CATALOGUE

LUCKY ELEPHANT



"This is the poncy artist in me talking", says Sam Johnson with a wry, self-aware smile, "but there's probably about five people left in the UK with a decent stereo and the speakers set right, and a nice comfy chair, and the time to sit down and listen to something. And I hope those five get to hear it."
 
Rainy Kingdom, the new album from London collective Lucky Elephant (released by Sunday Best in July), deserves to be heard by many more than that theoretical five. As well as a deliciously beguiling listening experience in its own right, its relaxed, cat-asleep-on-a-warm-brick-wall languor recalling antecedents ranging from The High Llamas to Robert Wyatt as well as the band's own stated influences (Penguin Cafe Orchestra, Tom Waits, Yabby You, Ian Carr's Nucleus. Eric Satie and Les Dawson, since you ask), Rainy Kingdom acts as a companion piece to the obscure but fascinating TV documentary which inspired it.
 
We Was All One, made by Ken Ashton for Thames Television in 1972, depicted the dying working class culture of the Bermondsey, Old Kent Rd and Elephant & Castle areas with beautifully bittersweet pathos (it's out there on Youtube, if you want to find it), catching the moment when the traditional Cockney way of life was being dismantled, as slums were cleared, communities broken up and inhabitants sent to healthier, but more isolated tower block homes.
 
Lucky Elephant themselves are not immune to the currents of gentrification and social engineering which have rolled over London in recent years. Having been priced out of their original hideout underneath a patty shop on Railton Road, they moved into cheap studio space in Old Street 12 years ago (when you could still do that), only to end up nudged out again when the Olympics came to town.
 
Furthermore, Deptford-born and bred keyboardist Sam Johnson knows the neighbourhood in the film intimately. His band-mates, however, bring more of a distance: fellow gadget-twiddler 'Tall' Paul Burnley (no, not the Tall Paul) is from Bradford, and the line-up is completed by North Londoner Laurence Clack on drums, and vocalist Emmanuel 'Manu' Labescat, from the south-west of France. Together, on this album, they pursue the relatively-uncharted "band as social historian" role also explored, in recent years, by Public Service Broadcasting, British Sea Power and Eccentronic Research Council.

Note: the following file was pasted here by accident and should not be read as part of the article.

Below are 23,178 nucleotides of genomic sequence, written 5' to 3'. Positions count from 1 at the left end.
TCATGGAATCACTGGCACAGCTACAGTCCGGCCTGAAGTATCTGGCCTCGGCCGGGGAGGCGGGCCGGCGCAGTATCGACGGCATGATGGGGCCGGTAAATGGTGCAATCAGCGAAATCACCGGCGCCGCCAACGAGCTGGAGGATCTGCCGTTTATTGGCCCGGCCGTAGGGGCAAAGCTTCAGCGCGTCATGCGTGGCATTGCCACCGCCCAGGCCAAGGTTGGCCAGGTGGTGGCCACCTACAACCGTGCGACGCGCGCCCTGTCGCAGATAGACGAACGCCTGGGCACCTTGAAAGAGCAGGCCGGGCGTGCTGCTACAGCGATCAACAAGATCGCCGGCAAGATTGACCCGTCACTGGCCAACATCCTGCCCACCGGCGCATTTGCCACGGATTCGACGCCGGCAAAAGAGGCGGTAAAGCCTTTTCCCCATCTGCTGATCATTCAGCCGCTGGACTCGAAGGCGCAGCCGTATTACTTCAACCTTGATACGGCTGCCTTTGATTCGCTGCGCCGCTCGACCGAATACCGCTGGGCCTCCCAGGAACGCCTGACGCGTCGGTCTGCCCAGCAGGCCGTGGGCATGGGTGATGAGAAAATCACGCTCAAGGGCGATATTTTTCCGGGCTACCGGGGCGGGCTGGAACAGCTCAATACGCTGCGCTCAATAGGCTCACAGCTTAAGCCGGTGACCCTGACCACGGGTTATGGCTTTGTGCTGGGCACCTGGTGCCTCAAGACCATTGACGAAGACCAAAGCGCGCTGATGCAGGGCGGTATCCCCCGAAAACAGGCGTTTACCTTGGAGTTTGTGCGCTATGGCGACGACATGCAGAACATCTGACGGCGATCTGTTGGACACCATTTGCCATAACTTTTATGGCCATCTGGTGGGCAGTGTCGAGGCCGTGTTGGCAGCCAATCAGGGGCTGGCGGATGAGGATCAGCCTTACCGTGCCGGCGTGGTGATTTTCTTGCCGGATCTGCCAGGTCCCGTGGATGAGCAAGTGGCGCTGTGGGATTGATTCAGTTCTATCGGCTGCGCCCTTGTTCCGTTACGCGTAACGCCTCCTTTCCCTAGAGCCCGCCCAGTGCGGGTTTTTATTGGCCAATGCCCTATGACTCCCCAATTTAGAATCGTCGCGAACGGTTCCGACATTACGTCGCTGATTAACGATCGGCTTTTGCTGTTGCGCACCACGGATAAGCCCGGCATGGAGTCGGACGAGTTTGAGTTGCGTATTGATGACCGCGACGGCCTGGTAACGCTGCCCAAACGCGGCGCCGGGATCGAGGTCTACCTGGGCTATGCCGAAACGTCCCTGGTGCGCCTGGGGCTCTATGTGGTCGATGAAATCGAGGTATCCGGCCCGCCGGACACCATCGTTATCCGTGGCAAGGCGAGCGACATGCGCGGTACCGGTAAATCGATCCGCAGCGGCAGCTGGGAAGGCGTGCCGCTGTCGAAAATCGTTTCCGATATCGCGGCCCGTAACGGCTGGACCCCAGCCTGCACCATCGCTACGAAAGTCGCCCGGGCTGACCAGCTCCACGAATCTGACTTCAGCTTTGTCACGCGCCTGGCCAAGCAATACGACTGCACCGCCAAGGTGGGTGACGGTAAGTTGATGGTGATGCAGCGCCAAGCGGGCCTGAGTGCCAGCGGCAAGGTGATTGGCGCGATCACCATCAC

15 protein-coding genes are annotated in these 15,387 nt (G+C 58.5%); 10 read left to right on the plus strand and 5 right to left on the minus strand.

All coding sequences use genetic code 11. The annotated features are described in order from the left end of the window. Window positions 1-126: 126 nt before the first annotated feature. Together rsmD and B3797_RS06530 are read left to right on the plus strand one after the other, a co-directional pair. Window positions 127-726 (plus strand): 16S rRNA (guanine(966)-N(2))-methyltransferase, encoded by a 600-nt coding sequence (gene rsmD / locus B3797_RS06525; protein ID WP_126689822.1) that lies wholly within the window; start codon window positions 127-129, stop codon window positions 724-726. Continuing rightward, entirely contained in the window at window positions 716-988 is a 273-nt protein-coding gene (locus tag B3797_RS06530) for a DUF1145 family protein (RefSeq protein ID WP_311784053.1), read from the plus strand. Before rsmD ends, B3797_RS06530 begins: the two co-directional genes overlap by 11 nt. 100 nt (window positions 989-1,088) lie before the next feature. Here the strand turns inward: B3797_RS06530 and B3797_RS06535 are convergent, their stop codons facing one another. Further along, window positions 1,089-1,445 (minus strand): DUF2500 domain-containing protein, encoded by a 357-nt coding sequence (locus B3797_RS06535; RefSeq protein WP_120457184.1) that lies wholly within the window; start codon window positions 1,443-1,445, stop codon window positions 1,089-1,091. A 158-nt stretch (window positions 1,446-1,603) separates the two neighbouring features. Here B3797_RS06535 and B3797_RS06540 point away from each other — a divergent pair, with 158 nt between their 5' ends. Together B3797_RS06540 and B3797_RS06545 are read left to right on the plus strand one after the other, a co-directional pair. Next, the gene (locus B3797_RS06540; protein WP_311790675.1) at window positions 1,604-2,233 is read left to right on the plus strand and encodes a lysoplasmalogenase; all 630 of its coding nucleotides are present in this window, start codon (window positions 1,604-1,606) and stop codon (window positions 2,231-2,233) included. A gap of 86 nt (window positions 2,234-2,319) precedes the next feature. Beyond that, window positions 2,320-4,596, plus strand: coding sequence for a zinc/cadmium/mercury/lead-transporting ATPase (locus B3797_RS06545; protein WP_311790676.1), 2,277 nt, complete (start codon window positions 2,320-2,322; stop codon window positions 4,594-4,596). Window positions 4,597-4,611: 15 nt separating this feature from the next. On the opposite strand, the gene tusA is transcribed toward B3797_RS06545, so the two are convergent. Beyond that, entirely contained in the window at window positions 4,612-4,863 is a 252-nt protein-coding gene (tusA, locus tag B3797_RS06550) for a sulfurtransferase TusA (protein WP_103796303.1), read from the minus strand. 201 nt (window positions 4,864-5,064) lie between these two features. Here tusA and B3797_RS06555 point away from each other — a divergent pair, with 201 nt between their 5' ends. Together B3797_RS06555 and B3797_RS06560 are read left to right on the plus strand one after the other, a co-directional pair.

“Local history is so moth-eaten and associated with Geography field trips,” says Johnson, “so it's nice to be able to do something like this. We'd like to take this idea around Britain and Europe to other cities, and have samples and readings over the top which are relevant to that area, and show their faces and say 'These are the people whose voices you'll hear'."
 
The seed for the technique was sown two decades ago. “I used to love The Orb,” he recalls, “but those samples chucked in on tracks like 'Little Fluffy Clouds' didn't have anything to do with anything. It was such a simple thing, but you'd never heard spoken word over the top of something before. It's an interesting take on sampling culture. We're taking that idea but using samples that are actually about something.”
 
Johnson discovered Ken Ashton's documentary more-or-less by accident. “It was probably a bored internet moment, clicking around, you go down these weird alleys. And immediately, I said 'This is amazing'. We all became slightly obsessed with it. When you're writing you need a spark, and usually it's heartbreak or lost love, but we used this. It was a microcosm of so much that is going on. Not just in South East London or London or England even, but the whole of Europe.”
 
The band's resident Frenchman understood its significance without the need for cultural translation. “Manu linked it to the idea of the centre of Paris being cleared of 'trouble', so all the problems are shunted out to the Peripherique, as depicted in things like La Haine. And it's going to take generations to sort that out. It means you've got lovely boulevards - well done - but it's not how life is and it's not how communities are. It's a falsehood.”
 
As one of the elderly Cockneys in We Was All One optimistically puts it, “They say the good times have gone, but they're not. They're only altered.” Another old girl, however, says something echoes poignantly in the present day: “It must be better now, because in some way or other, from birth to death, they're looked after by the state”. If only she knew what lay around the corner. The film is equally ambivalent about the past: the death of community spirit is mourned, but the rat infestations and the lack of privacy leave the viewer with the distinct sense that the Good Old Days weren't always all that good.